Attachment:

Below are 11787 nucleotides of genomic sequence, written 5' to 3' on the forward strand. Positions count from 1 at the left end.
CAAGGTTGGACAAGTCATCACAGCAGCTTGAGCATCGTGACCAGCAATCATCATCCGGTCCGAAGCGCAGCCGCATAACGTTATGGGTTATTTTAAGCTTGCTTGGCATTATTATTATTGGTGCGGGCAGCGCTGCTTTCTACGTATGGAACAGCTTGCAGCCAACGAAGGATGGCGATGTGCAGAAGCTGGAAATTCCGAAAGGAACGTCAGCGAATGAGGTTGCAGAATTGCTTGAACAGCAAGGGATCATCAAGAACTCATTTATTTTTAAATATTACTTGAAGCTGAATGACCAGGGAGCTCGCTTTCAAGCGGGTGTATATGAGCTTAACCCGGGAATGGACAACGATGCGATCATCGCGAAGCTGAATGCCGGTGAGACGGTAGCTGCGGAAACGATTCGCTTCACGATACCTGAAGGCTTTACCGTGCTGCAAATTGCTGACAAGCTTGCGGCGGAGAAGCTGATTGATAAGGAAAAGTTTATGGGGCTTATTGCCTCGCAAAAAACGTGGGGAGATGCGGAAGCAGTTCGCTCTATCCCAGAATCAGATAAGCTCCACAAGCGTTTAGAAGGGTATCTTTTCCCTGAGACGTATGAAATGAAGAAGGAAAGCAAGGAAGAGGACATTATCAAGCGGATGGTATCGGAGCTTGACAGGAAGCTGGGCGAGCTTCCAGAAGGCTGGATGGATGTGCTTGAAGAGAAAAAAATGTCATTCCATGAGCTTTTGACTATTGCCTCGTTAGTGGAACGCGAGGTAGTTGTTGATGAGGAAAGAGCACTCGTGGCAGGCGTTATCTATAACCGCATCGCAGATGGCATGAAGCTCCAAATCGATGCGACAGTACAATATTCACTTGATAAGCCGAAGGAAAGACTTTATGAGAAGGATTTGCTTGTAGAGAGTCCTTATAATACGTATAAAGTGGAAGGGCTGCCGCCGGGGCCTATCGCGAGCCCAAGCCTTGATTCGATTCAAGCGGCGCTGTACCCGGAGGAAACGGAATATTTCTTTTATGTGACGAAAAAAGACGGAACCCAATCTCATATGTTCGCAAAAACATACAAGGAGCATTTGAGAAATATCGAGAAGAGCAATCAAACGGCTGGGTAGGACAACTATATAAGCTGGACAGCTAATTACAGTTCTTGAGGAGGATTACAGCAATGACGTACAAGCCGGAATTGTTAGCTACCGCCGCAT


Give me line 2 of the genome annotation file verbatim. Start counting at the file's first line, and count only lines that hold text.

CAAGGTTGGACAAGTCATCACAGCAGCTTGAGCATCGTGACCAGCAATCATCATCCGGTCCGAAGCGCAGCCGCATAACGTTATGGGTTATTTTAAGCTTGCTTGGCATTATTATTATTGGTGCGGGCAGCGCTGCTTTCTACGTATGGAACAGCTTGCAGCCAACGAAGGATGGCGATGTGCAGAAGCTGGAAATTCCGAAAGGAACGTCAGCGAATGAGGTTGCAGAATTGCTTGAACAGCAAGGGATCATCAAGAACTCATTTATTTTTAAATATTACTTGAAGCTGAATGACCAGGGAGCTCGCTTTCAAGCGGGTGTATATGAGCTTAACCCGGGAATGGACAACGATGCGATCATCGCGAAGCTGAATGCCGGTGAGACGGTAGCTGCGGAAACGATTCGCTTCACGATACCTGAAGGCTTTACCGTGCTGCAAATTGCTGACAAGCTTGCGGCGGAGAAGCTGATTGATAAGGAAAAGTTTATGGGGCTTATTGCCTCGCAAAAAACGTGGGGAGATGCGGAAGCAGTTCGCTCTATCCCAGAATCAGATAAGCTCCACAAGCGTTTAGAAGGGTATCTTTTCCCTGAGACGTATGAAATGAAGAAGGAAAGCAAGGAAGAGGACATTATCAAGCGGATGGTATCGGAGCTTGACAGGAAGCTGGGCGAGCTTCCAGAAGGCTGGATGGATGTGCTTGAAGAGAAAAAAATGTCATTCCATGAGCTTTTGACTATTGCCTCGTTAGTGGAACGCGAGGTAGTTGTTGATGAGGAAAGAGCACTCGTGGCAGGCGTTATCTATAACCGCATCGCAGATGGCATGAAGCTCCAAATCGATGCGACAGTACAATATTCACTTGATAAGCCGAAGGAAAGACTTTATGAGAAGGATTTGCTTGTAGAGAGTCCTTATAATACGTATAAAGTGGAAGGGCTGCCGCCGGGGCCTATCGCGAGCCCAAGCCTTGATTCGATTCAAGCGGCGCTGTACCCGGAGGAAACGGAATATTTCTTTTATGTGACGAAAAAAGACGGAACCCAATCTCATATGTTCGCAAAAACATACAAGGAGCATTTGAGAAATATCGAGAAGAGCAATCAAACGGCTGGGTAGGACAACTATATAAGCTGGACAGCTAATTACAGTTCTTGAGGAGGATTACAGCAATGACGTACAAGCCGGAATTGTTAGCTACCGCCGCAT